10/30/2019 by Nadine Ono

Program filling manufacturing workforce pipeline in the Central Valley earns Summit award


(Photo: VOLT Institute)

Angela McIntyre had worked for a manufacturer for 24 years when the company announced it would be closing its Modesto plant and relocating out of state. Some employees relocated with the company but others, like McIntyre needed to stay in the region.

McIntyre was a CNC (computer numerical control) operator, but she wanted to learn new skills to increase her chance of gaining new employment. During her offboarding process, a teacher suggested she check out the VOLT Institute. She did and not only learned new skills, but found an area of new interest. “I liked a little bit of everything. I liked the welding because it was a challenge for me. And I like to be challenged in certain areas.”

Because of its success and innovative workforce training program, VOLT Institute has been selected as one of the top three winners of the Partnership for Industry and Education (PIE) Contest. The annual competition put on by the California Economic Summit honors partnerships between employers and education institutions training skilled workers needed in their region.

VOLT Institute started in 2016 as a partnership between the Stanislaus County Office of Education, Modesto Junior College and Opportunity Stanislaus. Its goal is to train a high-skilled workforce for the local manufacturing industry currently facing a skills gap. Opportunity Stanislaus estimates more than 300 positions for industrial maintenance mechanics and advanced manufacturing go unfilled each year because of a lack of qualified workers.

“The industry collectively came to us and said, ‘We would like to start a manufacturing training center to train for very specific skills in industry that are available now and will be available in the future,’” explained Tyler Richardson, Opportunity Stanislaus’ chief business services officer. “The model will be set up as technology changes and as practice changes and we will be able to mirror the kinds of skills that companies are looking for.”

VOLT’s Manufacturing Training Center is run out of a former newspaper facility in downtown Modesto. It serves low-to-moderately skilled individuals who want to upgrade their skills to qualify for better jobs. Students can attend on their own (some qualify for scholarships or assistance provided by the Workforce Innovation and Opportunity Act), while others are sponsored by their employer to increase their skills for new positions or promotions.

In its first two years, VOLT graduated 83 students. Its goal is to graduate 120 students annually within five years in its effort to create a high-skilled, high-wage job pipeline for local businesses.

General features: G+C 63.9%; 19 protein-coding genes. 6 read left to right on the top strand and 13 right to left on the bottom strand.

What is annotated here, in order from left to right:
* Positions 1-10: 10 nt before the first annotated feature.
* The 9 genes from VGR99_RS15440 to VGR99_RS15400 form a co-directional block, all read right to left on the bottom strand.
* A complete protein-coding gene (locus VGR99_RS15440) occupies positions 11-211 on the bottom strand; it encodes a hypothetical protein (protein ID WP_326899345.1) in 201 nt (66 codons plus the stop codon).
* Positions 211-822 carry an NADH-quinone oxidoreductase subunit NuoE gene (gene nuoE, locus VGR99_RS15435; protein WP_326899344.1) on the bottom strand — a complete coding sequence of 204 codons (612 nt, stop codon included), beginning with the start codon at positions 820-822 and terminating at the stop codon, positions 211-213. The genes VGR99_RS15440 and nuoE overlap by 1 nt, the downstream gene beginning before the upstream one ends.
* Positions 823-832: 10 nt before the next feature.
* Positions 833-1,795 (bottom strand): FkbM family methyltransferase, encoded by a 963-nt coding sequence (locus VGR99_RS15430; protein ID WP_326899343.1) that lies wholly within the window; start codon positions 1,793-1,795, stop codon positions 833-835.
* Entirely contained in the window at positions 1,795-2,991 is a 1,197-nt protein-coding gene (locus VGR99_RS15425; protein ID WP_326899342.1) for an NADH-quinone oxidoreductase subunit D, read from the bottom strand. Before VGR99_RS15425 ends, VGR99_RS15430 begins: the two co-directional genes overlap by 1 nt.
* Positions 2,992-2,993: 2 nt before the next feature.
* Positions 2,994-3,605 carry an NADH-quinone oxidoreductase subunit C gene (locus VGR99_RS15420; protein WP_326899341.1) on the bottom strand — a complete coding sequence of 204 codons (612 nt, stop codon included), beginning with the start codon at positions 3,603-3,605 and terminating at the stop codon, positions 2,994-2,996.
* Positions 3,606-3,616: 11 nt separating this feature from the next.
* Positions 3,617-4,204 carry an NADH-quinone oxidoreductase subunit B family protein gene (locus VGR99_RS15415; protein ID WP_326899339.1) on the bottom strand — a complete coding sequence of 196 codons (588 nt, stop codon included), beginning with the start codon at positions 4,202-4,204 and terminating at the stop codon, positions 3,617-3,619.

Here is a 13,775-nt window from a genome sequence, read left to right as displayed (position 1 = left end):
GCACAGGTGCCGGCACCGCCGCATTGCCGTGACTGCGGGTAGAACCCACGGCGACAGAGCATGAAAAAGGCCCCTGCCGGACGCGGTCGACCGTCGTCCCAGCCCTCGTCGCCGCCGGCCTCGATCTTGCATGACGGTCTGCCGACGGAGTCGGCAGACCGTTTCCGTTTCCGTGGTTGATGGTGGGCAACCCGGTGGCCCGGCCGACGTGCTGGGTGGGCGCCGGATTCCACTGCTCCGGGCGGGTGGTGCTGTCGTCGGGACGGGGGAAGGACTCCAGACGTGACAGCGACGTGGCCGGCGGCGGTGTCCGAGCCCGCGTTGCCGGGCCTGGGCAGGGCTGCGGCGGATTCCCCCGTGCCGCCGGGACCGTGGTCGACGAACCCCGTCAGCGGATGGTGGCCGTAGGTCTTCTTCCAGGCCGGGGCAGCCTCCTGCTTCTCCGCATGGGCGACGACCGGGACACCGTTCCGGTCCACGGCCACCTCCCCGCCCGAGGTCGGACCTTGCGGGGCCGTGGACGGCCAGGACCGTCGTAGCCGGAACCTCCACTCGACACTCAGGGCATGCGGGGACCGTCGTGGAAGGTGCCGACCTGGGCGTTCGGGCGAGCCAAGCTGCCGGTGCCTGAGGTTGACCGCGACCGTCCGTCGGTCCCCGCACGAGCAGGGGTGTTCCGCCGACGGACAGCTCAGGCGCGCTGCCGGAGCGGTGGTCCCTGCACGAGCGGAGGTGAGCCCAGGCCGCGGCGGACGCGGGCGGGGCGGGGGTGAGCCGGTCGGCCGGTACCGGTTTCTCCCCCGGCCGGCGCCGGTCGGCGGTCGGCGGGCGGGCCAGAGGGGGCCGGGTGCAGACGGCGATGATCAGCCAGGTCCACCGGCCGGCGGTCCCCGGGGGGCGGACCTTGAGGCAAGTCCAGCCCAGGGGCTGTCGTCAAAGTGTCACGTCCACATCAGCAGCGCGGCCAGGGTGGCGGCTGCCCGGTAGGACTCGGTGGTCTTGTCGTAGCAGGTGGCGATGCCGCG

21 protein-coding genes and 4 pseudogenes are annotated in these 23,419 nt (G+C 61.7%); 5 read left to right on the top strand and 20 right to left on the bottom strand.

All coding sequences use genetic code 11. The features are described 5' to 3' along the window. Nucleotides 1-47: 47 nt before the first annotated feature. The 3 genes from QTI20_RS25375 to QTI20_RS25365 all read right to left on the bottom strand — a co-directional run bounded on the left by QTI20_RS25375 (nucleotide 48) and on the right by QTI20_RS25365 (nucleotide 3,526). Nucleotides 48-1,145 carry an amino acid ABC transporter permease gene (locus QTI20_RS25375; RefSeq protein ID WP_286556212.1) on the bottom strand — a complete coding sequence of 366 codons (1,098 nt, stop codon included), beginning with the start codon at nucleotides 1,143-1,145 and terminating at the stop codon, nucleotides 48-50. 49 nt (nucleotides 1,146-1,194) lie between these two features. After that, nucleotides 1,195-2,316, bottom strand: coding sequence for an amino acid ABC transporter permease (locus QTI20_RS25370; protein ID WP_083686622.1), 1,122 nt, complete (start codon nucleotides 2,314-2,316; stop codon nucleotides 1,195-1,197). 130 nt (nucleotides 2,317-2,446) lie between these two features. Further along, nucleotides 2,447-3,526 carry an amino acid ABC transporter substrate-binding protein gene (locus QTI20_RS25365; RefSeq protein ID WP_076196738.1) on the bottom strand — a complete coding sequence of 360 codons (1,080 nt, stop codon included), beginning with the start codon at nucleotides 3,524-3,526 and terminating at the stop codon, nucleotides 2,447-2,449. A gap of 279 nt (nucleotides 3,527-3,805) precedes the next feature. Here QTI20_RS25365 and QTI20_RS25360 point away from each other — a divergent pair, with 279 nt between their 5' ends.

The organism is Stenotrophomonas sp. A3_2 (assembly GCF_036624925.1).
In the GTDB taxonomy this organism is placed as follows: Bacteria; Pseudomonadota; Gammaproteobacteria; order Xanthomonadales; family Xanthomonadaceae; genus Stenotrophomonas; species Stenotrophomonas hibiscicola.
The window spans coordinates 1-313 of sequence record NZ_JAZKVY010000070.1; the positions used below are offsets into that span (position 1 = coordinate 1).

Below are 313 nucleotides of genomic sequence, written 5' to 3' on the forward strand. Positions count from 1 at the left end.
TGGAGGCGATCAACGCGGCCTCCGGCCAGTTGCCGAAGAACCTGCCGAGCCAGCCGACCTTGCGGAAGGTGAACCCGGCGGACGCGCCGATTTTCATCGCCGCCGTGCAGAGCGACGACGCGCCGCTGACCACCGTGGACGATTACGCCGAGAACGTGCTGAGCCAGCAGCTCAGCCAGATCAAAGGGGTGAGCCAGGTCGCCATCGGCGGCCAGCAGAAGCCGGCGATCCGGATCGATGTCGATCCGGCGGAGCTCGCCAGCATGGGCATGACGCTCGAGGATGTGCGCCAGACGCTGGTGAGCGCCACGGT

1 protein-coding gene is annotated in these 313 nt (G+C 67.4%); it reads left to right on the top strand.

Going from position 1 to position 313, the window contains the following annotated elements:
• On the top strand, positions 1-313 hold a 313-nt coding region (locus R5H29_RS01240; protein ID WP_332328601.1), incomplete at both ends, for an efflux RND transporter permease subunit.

Packaging manufacturer Pacific Southwest Container (PSC) has both sent their employees to VOLT for training and hired students who have completed the VOLT program on their own. “We’ve found that there’s way more demand for those skill sets than there is supply, at least in the Central Valley,” said PSC’s Human Resource Manager Kristi Imfeld. “So, it’s beneficial to have a program that’s local to Modesto to develop people’s skills who are interested in that area. That provides us an opportunity to hopefully tap into those people and pull them in to join us.”

The Manufacturing Training Center is a big benefit to local employers. VOLT Executive Director Deborah Rowe recalls one business that ran its own training program only to have the trained workers leave to different companies. “In this way, we’re providing the training program for a host of employers so they don’t have to individually train their own people and that way, they have more benefit for the community as a whole versus one individual employer over another.”

Rowe also believes that training a locally based, high-skilled workforce is a benefit for the entire region. “If we could do more to keep the 12,000 people who leave us for the Bay Area and the thousands who go up the Sacramento, if we can grow our own base to keep our own workers within our own boundaries so we can grow our own community, that’s only going to make our community better.”

PIE Contest judge Kelley Gulley from the Irvine Foundation praised the program for its flexibility in response to employers’ needs. “Under the outcome and results, they have a very accurate way to measure what they are doing,” said Gulley. “It seems like they have an inbuilt way to mitigate when results are not coming in or when the transitions to jobs it is not happening.”

The VOLT Institute will receive its PIE Contest award during a presentation at the 2019 California Economic Summit which will be held in Fresno on November 7-8.

Categories: California Economic Summit, Building Blocks of the CA Dream, Lifelong Learning

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